Graphic: the good news about dementia is there are infinitely more happy times and experiences to be shared together

If you care for someone with dementia, you need this book

“This is a book about how to create more comfort for both you and your loved one when dementia is present, but I hope I have hinted at another truth: that the essence of family life is care, or serving each other; and that there is joy in service: a joy that enriches both those who serve and those served.”
Cornish, J. (2019). Dementia With Dignity: Living Well with Alzheimer’s or Dementia Using the DAWN Method® [Kindle iOS version]. Retrieved from Amazon.com

Dementia With Dignity, is Judy Cornish’s second book on dementia care. Her first book, The Dementia Handbook, changed my perspective on helping my grandma on her journey with Alzheimer’s (read the review here:
https://takingcareofgrandma.com/the-dementia-handbook-how-to-provide-dementia-care-at-home/), so when she came out with her second, I had to buy it as soon as the funds became available.

On the plane to my recent trip to Buffalo, I was able to dive in to and digest Judy’s book.

In Dementia with Dignity, Judy gives an overview of her straightforward person-centered framework, the DAWN Method, a set of tools for supporting the well-being of a loved one with dementia.

The DAWN Method offers strategies for coping with the negative emotions like frustration and confusion that accompanying the losses of dementia.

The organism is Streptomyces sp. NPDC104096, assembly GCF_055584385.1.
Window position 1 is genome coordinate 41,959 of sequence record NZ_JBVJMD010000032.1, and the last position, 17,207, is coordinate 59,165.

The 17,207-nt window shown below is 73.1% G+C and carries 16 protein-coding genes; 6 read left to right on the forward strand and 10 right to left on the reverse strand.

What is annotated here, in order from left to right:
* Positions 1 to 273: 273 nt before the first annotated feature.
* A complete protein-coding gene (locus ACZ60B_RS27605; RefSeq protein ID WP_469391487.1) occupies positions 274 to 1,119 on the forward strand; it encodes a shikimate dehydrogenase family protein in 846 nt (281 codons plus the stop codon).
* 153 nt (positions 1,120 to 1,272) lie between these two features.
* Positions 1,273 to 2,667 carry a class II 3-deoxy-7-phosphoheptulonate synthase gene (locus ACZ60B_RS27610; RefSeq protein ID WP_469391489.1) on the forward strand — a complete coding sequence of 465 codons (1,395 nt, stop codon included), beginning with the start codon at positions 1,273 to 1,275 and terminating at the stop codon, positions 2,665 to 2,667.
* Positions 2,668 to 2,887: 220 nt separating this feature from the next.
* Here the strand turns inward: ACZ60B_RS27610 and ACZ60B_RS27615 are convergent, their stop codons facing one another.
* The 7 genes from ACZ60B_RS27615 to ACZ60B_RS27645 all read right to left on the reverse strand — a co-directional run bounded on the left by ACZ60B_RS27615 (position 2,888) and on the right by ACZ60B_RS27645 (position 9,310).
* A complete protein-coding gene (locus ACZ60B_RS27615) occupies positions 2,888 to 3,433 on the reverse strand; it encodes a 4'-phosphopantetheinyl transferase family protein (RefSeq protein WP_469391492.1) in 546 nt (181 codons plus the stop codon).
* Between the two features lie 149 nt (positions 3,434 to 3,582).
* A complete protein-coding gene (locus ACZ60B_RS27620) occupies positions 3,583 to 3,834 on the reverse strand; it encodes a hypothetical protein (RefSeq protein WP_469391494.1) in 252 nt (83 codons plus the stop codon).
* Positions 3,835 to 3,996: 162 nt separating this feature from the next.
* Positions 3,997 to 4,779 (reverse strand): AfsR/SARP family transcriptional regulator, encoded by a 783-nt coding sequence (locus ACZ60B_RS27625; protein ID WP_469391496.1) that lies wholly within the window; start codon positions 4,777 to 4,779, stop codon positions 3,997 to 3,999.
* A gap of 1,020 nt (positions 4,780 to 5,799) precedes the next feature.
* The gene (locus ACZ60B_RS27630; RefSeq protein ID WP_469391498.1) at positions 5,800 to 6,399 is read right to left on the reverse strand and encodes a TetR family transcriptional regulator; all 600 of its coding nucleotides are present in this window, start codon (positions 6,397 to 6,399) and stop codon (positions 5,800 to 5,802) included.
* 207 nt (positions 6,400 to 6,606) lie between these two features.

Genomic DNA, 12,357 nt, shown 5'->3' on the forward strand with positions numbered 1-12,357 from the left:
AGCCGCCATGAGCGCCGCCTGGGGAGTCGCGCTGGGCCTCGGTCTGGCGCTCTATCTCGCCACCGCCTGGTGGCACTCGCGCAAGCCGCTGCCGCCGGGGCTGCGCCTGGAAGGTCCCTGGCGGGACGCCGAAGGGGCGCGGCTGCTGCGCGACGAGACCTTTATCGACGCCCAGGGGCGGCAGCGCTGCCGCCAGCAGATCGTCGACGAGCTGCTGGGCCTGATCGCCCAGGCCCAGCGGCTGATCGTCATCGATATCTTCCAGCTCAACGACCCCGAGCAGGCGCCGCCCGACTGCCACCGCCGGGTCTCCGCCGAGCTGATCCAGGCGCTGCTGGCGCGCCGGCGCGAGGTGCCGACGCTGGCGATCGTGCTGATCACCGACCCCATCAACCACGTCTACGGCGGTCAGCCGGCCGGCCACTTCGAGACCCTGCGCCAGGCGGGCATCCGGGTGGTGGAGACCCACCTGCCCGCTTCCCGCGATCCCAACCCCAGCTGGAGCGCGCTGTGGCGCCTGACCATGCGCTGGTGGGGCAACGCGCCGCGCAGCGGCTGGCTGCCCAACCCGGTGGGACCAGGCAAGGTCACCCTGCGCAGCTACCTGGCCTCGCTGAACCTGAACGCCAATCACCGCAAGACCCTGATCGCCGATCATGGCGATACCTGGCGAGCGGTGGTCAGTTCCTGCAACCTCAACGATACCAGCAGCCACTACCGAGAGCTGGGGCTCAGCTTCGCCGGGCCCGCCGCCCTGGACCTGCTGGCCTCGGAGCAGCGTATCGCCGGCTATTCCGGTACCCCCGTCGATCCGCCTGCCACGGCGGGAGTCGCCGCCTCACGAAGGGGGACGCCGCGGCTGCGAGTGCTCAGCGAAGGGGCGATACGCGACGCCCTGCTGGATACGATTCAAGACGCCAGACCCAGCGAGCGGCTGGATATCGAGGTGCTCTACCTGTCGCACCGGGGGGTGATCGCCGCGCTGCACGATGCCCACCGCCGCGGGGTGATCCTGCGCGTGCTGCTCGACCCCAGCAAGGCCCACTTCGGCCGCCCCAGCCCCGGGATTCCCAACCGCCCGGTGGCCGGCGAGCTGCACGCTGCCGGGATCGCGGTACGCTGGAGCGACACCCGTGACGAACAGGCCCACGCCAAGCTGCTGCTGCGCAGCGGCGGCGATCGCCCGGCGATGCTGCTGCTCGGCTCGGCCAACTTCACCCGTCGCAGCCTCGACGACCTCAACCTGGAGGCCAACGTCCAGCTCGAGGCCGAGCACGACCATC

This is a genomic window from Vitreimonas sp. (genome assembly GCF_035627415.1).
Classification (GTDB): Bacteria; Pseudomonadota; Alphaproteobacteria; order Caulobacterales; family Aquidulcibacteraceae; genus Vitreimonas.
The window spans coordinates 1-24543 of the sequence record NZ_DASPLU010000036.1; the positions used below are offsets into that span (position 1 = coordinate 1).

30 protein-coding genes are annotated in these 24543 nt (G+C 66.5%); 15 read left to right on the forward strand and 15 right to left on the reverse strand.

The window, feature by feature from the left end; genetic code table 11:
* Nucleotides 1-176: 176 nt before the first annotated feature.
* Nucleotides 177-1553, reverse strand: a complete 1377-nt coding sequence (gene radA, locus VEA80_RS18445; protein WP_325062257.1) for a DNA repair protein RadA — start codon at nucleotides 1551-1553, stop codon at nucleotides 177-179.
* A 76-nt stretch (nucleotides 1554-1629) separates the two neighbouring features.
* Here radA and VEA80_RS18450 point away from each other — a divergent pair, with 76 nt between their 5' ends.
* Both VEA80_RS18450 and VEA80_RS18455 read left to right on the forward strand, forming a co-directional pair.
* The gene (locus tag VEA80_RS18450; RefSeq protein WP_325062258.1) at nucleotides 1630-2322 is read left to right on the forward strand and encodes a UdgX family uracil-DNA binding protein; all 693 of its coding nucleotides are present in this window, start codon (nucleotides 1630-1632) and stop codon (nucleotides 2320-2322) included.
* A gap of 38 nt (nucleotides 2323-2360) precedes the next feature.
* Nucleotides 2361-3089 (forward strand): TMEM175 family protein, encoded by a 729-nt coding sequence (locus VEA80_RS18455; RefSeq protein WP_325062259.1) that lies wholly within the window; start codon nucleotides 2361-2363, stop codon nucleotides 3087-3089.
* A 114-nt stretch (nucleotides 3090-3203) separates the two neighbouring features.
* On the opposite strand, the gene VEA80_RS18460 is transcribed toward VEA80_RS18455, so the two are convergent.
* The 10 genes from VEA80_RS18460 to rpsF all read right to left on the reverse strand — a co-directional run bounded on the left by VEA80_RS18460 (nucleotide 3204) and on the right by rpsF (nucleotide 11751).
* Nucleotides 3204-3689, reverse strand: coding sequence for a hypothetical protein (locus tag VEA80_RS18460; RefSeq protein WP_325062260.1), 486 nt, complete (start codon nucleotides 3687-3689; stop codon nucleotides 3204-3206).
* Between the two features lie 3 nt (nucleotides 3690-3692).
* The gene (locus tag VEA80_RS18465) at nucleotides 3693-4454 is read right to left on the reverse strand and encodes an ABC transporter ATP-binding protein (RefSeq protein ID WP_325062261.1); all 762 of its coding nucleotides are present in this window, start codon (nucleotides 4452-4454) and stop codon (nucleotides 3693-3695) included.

The basic idea behind the DAWN Method is that even though people with dementia lose their rational thought, their intuitive thought functions still remain. Rational thought is what we commonly think of as our left-brain activities‒ making decisions, analyzing facts, and recalling information. Our intuitive thought is what we normally think of when we describe the right side of our brain‒ the artistic and creative domain that helps us appreciate the beauty in music and nature.

Judy shares what she learned from working with individuals and families with dementia, supporting them to remain independent in their homes despite the disease. A major revelation for Judy was the fact that the health care system has long treated dementia through the lens of the medical model, where people with dementia are treated with medicine to address behaviors and defeated by reality orientation — that is, correcting what they believe to be true.